Parental investment and sex differences in juvenile mortality in birds and mammals

  title={Parental investment and sex differences in juvenile mortality in birds and mammals},
  author={Tim H. Clutton‐Brock and Steve D Albon and Fiona E. Guinness},
The common finding that juvenile male mammals show higher mortality than females1,2 is usually attributed either to the expression of deleterious recessive alleles on the X chromosome3 or to adaptive manipulation of the postnatal sex ratio by mothers who are unable to rear successful sons4,5. As a general explanation of differential juvenile mortality, the first of these two theories is unsatisfactory because increased male mortality is known to occur in several bird species where females are… 

When Should Avian Parents Differentially Provision Sons and Daughters?

The topic of sex-biased provisioning in birds would seem to be a fertile field for further discussion and empirical studies, given the scarcity of data on sex differences in the behavior, provisioning, growth, and development of young birds.

Variations in the birth sex ratio and neonatal mortality in a natural herd of horses

It is shown that the environmental conditions that predicted lower survival of males were negatively related to their production: the birth sex ratio the following year was female-biased; and mares were less likely to produce a son when they had produced a son the preceding year.

Offspring sex ratio in the Common Tern Sterna hirundo, a species with negligible sexual size dimorphism

Variation in offspring sex ratio in the Common Tern Sterna hirundo, a species with negligible sexual size dimorphism, is examined, finding that the sex ratio of c-eggs, but not of earlier laid eggs, was significantly biased in favour of females.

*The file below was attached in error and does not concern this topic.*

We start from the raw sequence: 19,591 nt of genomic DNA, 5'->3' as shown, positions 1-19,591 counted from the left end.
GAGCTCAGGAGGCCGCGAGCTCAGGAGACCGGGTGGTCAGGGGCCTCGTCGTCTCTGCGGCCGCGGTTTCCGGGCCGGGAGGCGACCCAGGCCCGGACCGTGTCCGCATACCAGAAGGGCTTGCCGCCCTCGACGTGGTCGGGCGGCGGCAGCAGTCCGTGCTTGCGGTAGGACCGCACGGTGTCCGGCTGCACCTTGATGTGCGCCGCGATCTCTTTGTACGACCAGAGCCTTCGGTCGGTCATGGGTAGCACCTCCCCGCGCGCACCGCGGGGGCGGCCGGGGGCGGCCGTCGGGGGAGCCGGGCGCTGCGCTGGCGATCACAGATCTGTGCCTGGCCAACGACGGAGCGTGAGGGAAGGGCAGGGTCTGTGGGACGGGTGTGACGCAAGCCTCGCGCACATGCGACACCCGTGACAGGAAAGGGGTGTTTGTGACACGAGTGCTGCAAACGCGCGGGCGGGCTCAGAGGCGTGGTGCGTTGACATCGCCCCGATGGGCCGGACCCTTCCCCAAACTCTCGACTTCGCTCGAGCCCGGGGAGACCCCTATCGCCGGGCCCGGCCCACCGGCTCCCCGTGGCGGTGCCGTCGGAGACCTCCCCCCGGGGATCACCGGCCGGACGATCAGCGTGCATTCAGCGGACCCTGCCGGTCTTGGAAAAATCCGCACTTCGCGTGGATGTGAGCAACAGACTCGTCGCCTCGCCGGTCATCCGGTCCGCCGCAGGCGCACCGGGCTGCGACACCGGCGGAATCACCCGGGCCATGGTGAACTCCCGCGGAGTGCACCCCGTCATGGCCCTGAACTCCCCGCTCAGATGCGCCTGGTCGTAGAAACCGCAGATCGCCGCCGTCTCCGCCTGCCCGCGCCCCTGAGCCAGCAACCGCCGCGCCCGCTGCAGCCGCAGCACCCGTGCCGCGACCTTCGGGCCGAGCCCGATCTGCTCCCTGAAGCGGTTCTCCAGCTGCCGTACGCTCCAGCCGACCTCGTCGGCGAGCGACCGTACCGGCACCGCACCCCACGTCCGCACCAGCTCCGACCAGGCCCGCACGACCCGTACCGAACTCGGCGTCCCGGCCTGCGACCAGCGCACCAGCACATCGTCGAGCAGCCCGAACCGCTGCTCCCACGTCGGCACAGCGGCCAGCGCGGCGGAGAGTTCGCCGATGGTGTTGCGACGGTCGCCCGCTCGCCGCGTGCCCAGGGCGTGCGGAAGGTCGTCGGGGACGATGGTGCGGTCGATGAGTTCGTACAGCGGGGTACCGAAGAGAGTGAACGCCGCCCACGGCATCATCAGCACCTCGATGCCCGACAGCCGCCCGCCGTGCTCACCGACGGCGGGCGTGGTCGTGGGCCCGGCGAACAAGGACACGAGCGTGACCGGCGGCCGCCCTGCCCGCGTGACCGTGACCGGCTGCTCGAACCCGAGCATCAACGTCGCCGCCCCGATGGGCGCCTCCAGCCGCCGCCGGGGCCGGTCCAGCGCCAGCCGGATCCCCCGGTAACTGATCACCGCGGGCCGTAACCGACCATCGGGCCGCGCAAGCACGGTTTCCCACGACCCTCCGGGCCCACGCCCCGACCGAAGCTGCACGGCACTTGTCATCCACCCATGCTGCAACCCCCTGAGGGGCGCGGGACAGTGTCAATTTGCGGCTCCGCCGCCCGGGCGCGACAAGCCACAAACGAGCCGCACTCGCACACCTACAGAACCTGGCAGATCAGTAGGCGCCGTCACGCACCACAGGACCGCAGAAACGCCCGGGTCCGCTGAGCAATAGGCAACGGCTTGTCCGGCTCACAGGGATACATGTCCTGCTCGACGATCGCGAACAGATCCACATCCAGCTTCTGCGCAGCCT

Size matters: competition between male and female great tit offspring.

  • K. Oddie
  • Biology, Environmental Science
    The Journal of animal ecology
  • 2000
The study suggests that male biased fledging/recruitment sex ratios in great tits may be explained by enhanced competitive ability of male nestlings in poor rearing environments.

Sex allocation and sex‐specific parental investment in an endangered seabird

While further research is needed to confirm this trend, populations with male-skewed ASRs have higher extinction risks and conservation strategies aiming to benefit female African Penguin might need to be developed.

Sex Ratio Variation in Mammals

Valid evidence that sex ratio trends are adaptive must be based on the overall distribution of trends or on cases in which the sex ratio can be shown to vary with the relative fitness of producing sons and daughters.

Population density affects sex ratio variation in red deer

It is shown that the adaptive relationship between maternal dominance and offspring sex ratio previously demonstrated in red deer, where dominant females produced more males, disappeared at high population density.

Sexual dimorphism, survival, and parental investment in relation to offspring sex in a precocial bird

Examination of differential growth rates during early life resulting from sexual size dimorphism and how parents may respond in a precocial bird, the black brant Branta bernicla nigricans, suggest that sex‐biased growth rate can dramatically affect population dynamics through sex-biased survival and recruitment which in turn affects decisions parents make about sex allocation and parental investment.